Posted

 

During a job search, it’s smart to be optimistic about your chances of landing a new position. However, it’s simply a fact that not every opportunity is going to pan out. While you may get a straightforward response from the hiring manager when you aren’t selected, that isn’t always how it plays out. In some cases, they either don’t dedicate the time to informing every candidate of the results, or they prefer to avoid an awkward conversation that can stem from a person being told they didn’t get the job.

Regardless of the reason, there are signs that you should move on to other opportunities, even when you aren’t given an explicit “no” as a response. Here are a few ways you can tell you’re not going to land the job.

They Pull a Disappearing Act

If a previously accessible hiring manager suddenly doesn’t return your calls, it should be considered an indication that they aren’t pursuing you as a candidate for the position. While this approach is frustrating to job seekers, being given the cold shoulder is a sign that the hiring manager’s priorities have changed, and they are likely communicating with someone else about the job. While a courtesy call or email would be nice, not everyone is going to make that effort, especially if their attention is now focused on other applicants.

Inaccurate Information

It’s not easy to tell someone they didn’t get the job, so some hiring managers will resort to making excuses about why they haven’t followed up in a timely manner instead of being straightforward about the results. If a hiring manager tells you they were unexpectedly absent due to something like an illness, but a quick check of their social media profile doesn’t align with their story, consider it a sign that they don’t have the nerve to tell you what has actually happened, but are no longer interested in your for the job.

Cut Off Conversations

Even if you get the hiring manager on the phone, that doesn’t mean you’re getting selected for the position. If they constantly find reasons to end the call, like being late for a meeting or an emergency, something else may be responsible. While unexpected interruptions do occur in the workplace, repeatedly being blown off suggests they want to avoid a lengthy conversation, and that could be an indication they aren’t interested in offering you the position.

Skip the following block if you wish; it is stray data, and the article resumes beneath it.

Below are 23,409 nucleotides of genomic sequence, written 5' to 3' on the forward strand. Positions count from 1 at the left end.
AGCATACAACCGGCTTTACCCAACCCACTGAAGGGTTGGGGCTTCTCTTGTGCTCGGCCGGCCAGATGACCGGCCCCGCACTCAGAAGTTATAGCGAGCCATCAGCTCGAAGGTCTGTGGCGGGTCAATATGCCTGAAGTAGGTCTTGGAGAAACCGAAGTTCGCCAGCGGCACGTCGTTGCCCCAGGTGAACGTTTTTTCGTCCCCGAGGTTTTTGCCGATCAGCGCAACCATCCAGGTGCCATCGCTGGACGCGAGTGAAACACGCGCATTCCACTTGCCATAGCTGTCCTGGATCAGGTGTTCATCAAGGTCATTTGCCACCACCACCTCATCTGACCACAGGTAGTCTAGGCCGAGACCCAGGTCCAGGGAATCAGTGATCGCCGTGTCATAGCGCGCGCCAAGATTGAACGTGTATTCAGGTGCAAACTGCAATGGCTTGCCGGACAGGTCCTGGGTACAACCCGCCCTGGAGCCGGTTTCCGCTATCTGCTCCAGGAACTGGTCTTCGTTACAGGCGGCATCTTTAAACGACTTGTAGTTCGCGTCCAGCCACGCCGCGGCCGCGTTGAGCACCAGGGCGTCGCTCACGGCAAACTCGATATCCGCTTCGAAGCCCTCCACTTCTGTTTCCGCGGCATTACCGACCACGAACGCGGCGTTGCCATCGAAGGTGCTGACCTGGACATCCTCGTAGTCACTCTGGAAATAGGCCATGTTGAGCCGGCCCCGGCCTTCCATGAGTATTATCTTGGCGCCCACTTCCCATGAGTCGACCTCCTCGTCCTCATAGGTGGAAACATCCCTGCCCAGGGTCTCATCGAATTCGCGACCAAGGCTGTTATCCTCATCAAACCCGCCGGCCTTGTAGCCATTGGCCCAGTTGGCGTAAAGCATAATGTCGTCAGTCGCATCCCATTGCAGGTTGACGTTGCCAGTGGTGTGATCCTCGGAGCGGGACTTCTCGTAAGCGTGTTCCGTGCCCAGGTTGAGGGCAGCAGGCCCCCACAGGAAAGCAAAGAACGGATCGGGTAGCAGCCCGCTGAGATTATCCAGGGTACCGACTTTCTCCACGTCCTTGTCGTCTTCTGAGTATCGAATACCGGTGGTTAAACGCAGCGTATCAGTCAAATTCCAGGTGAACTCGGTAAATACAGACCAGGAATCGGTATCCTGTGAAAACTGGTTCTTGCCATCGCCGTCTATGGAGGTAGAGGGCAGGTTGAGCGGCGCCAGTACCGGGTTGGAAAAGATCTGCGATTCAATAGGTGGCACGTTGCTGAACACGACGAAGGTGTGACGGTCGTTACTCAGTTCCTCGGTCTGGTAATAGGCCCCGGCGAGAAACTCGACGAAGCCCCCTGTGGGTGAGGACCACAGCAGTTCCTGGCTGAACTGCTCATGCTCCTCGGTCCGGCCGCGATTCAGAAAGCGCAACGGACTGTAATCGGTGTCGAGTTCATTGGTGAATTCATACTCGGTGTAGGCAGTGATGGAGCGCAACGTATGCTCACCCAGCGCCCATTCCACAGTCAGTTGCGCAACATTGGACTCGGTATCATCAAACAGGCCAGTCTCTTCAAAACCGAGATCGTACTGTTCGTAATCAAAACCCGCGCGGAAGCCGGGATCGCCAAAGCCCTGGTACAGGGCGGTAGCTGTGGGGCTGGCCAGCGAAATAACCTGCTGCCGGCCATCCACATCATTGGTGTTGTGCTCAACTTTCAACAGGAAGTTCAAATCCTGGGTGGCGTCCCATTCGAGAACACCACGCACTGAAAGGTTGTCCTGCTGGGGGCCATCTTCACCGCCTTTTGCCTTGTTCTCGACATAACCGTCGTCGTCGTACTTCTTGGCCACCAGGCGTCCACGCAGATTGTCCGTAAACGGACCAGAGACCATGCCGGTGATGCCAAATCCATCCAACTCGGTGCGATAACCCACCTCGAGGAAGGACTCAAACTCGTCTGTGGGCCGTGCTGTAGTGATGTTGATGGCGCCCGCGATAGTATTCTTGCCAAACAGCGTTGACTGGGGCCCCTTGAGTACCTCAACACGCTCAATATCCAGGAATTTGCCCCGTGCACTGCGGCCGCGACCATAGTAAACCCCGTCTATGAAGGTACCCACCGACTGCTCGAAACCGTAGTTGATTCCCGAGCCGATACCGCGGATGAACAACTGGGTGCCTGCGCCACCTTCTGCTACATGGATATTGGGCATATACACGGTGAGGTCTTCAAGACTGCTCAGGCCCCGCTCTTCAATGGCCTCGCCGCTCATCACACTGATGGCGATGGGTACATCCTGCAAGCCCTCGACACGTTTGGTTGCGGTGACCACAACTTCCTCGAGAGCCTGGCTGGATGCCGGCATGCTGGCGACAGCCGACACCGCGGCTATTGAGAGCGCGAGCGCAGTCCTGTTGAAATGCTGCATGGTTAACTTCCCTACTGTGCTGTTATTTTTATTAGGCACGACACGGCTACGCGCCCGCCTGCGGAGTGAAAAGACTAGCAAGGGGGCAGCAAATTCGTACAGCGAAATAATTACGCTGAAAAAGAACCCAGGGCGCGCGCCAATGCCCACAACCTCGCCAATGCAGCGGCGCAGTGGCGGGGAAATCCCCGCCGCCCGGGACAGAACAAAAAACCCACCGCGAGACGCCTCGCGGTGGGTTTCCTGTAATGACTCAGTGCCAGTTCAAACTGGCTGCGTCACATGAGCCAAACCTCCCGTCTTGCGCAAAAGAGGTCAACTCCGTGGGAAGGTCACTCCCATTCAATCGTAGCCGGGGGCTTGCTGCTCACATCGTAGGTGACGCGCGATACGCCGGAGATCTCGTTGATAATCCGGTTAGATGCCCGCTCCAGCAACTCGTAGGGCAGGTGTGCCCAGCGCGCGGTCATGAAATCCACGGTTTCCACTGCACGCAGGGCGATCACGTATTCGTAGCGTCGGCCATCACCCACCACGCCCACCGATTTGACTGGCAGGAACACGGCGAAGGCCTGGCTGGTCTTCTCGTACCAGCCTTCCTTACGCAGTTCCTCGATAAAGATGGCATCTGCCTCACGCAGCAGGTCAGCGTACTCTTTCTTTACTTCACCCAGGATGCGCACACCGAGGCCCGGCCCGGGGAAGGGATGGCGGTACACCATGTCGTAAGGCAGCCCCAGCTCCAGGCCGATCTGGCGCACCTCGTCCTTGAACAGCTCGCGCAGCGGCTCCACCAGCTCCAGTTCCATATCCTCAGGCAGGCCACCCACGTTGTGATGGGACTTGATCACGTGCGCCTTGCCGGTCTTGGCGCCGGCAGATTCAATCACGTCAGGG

Interviewing Other Candidates

Immediately after your interview, you may hear that the hiring manager is meeting with other candidates. While this statement isn’t automatically a sign that you won’t get the job, as many times interviews are scheduled in advance, the language the hiring manager uses can give you clues about your chances. For example, if they state they “want” to interview more applicants, that is often a sign that you aren’t being selected. It suggests there is something they were hoping to find, and that they didn’t find it in you. That doesn’t mean they won’t come back and offer you the job in the end, but don’t stop searching for other opportunities if you hear that statement.

If you’re interested in finding a new job without the hassle of hiring managers disappearing on you, the professionals at TempStaff can connect you with leading employers in the area. Contact us to discuss your career goals and see how our services can help you attain them.

 

 


Leave a Reply